At times, taking out a loan or several loans might seem like such a simple process. However, things can get complicated when you borrow more than you can afford. This slippery slope potentially leads to missed monthly repayments and bad credit. Eventually, you can find yourself stressed and struggling to breathe under a landslide of debt. Does this sound like your situation? If so, then this article will be a tremendous help in guiding you towards the road to financial recovery. Before we dive in, here’s a summary of the key points to be explored:
- How to get familiar with your debt situation so you can implement a plan that works.
- Moving away from bad debt and towards financial freedom.
- How to secure your future from more financial disaster.
It’s easy to feel overwhelmed when faced with so much debt, but there is a way out, and most South Africans have discovered it by following these five crucial steps:
1. Make all the necessary calculations
This process requires you to be 100% honest about the current state of your finances. Even if the numbers don’t look good, it’s important to know the ins and outs of your cash flow system. An excellent first step is to calculate the total amount of money that you owe. Next, you may look at your income and how much you spend on monthly expenses. This helps you to define your starting point clearly. From there, you can figure out how much work needs to be done and how long it will take until you become debt-free.
2. Create a financial map
This simply means coming up with reasonable goals for financial recovery. Now that you have a starting point, what endpoint are you aiming for? Linking the two creates a financial map that motivates you to move forward. Examples of financial recovery goals you can set for yourself include:
- Improving your credit score
- Paying off specific debts by a certain deadline
- Freeing up more money by cutting out some expenditures from your monthly budget
When outlining these goals, be sure to keep them realistic, specific, and time-based. For example, when you say, “In three months or 90 days I should have paid off all my store clothing accounts,” you’re setting a clearly defined goal that can be achieved and used to measure progress.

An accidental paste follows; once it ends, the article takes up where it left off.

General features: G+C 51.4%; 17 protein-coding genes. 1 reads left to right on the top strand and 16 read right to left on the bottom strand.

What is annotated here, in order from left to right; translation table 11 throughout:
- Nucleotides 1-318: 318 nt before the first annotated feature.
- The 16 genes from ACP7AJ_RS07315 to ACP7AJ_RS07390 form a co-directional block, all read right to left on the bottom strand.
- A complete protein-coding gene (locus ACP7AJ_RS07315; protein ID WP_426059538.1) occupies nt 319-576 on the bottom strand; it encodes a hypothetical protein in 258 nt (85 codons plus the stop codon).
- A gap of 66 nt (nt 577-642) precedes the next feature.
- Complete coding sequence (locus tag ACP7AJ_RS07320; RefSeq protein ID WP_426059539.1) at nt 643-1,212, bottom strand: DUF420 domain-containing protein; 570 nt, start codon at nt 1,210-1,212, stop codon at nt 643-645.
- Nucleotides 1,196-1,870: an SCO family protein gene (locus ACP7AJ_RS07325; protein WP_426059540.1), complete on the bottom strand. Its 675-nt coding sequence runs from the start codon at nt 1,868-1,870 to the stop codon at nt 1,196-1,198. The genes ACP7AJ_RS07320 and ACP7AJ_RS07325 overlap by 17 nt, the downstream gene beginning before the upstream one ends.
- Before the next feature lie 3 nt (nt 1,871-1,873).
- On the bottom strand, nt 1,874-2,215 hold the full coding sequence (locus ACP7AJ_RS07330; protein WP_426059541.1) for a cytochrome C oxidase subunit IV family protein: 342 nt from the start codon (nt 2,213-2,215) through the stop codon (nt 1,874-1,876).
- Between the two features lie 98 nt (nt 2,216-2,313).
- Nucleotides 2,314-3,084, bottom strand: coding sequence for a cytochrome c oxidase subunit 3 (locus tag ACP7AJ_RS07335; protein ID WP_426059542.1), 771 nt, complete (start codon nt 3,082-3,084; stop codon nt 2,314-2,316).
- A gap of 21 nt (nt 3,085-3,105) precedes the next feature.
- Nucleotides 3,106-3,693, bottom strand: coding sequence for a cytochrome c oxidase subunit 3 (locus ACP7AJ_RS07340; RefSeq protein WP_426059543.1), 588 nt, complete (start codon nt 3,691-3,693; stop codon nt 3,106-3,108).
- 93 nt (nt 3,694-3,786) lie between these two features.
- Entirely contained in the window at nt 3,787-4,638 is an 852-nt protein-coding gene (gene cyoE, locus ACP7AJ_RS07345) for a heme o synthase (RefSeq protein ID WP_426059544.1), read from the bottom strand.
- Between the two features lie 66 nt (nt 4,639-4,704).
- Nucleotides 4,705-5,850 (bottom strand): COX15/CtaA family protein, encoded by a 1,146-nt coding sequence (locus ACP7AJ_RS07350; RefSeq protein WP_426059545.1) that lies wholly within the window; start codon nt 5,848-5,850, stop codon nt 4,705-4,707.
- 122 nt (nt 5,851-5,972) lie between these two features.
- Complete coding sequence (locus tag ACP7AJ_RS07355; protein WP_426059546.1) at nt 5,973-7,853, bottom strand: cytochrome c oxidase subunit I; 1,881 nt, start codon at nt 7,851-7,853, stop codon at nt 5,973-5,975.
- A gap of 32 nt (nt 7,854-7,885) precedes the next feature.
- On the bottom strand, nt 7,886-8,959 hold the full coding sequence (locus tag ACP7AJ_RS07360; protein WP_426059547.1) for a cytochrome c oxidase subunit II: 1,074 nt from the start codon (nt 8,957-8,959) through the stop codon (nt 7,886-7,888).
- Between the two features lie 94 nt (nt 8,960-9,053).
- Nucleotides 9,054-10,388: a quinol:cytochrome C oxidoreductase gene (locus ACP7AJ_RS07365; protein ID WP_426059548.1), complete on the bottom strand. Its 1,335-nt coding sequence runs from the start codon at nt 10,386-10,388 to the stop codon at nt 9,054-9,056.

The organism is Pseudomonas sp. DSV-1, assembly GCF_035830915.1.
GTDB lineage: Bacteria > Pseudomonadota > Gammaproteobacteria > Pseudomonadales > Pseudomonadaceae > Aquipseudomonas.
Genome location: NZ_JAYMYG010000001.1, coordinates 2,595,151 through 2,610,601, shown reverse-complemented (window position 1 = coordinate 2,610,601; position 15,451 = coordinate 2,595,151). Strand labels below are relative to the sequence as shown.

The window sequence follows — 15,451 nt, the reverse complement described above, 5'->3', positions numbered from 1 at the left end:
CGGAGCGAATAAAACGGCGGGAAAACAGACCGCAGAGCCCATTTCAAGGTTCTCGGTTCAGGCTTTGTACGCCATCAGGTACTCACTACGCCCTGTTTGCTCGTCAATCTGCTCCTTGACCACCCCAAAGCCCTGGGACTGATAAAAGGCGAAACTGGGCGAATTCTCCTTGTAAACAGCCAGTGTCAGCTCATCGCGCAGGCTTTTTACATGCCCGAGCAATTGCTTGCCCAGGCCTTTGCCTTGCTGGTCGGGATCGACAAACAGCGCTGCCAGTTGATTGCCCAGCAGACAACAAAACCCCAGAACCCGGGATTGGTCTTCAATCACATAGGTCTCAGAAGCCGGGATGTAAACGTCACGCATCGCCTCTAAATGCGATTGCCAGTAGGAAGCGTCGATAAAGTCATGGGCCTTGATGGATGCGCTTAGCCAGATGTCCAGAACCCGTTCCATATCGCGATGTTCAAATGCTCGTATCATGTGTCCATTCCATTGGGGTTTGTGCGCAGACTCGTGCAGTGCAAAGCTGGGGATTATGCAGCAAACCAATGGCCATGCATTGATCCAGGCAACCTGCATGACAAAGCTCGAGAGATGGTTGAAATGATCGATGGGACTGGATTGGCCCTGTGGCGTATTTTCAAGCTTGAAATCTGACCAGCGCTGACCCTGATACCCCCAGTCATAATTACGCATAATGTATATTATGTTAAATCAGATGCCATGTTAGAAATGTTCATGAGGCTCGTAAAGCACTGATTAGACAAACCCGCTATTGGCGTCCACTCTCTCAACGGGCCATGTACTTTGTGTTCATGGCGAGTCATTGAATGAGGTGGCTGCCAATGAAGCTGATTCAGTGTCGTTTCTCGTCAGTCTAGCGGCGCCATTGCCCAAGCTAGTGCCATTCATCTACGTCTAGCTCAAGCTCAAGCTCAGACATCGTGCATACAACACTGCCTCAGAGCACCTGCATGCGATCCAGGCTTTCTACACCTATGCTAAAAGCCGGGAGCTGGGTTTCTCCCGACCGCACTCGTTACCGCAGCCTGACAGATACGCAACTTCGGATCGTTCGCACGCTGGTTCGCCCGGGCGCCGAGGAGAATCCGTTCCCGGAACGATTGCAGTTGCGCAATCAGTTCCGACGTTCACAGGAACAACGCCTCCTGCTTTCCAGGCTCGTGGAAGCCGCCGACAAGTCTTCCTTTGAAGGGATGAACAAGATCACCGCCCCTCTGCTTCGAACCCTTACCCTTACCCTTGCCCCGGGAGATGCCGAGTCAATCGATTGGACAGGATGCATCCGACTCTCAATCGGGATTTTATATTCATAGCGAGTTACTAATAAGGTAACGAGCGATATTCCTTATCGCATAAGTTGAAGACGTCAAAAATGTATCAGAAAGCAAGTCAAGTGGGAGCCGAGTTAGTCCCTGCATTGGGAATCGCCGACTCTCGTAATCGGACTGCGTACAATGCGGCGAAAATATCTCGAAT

3. Come up with a suitable plan
When you have your financial recovery goals in place, the next step is to draft a plan that takes you from your starting point (your current state) to your endpoint (your goals). The easiest way is to examine your goals one at a time. Take the goal of improving your credit score, for example. To achieve this particular goal, you can plan to:
- Set a reminder, so you pay all your bills on time
- Obtain an updated and current copy of your credit report and go through it in case there are errors that can raise your score once corrected
- Prioritise payment of outstanding bills that are contributing to your poor credit score.
Other debt management options you can include in your plan are as follows:
- Applying for a debt consolidation loan that enables you to save on interest.
- Cutting out unnecessary costs such as luxury items in order to divert more funds towards paying off your debt.
- Seeking debt counselling and learning how to manage your budget and finances properly.
4. Put your plan into action
It goes without saying that your current debt situation is unlikely to change without disciplined action. Now is the time to consistently and diligently take action that helps you recover from debt. While doing so, keep the following key ideas in mind:
- It may take time to recover fully. This is fine as long as you continually head in the right direction.
- You may need to adjust your earlier financial recovery goals and plans as your situation changes, and as you learn what works and what doesn’t.
- Remain accountable to yourself but, at the same time, avoid setting unrealistic expectations.
5. Work on building an emergency fund
Paying off debts is not much fun, which is why having a “piggy bank” can keep you motivated and help balance things out. While you recover from debt, you might question whether it’s better to pay off debt or save. However, focusing too much on one option can leave you open to other financial pitfalls. If all your funds go towards paying off debt, the next time you have an emergency, you’ll have no savings to fall back on.
You might have to borrow money again, and this just keeps the debt cycle going. On the other hand, saving money and ignoring your debts results in even more debt as interest and additional fees pile up. Through careful planning, you can recover from debt and set up your emergency fund at the same time.
If you manage to carry out these five simple but effective steps to the best of your ability, then congratulations! You’re well on your way to financial recovery and security. Remember, this journey takes time, but it is worth the effort.
Photo by Richard Jaimes on Unsplash
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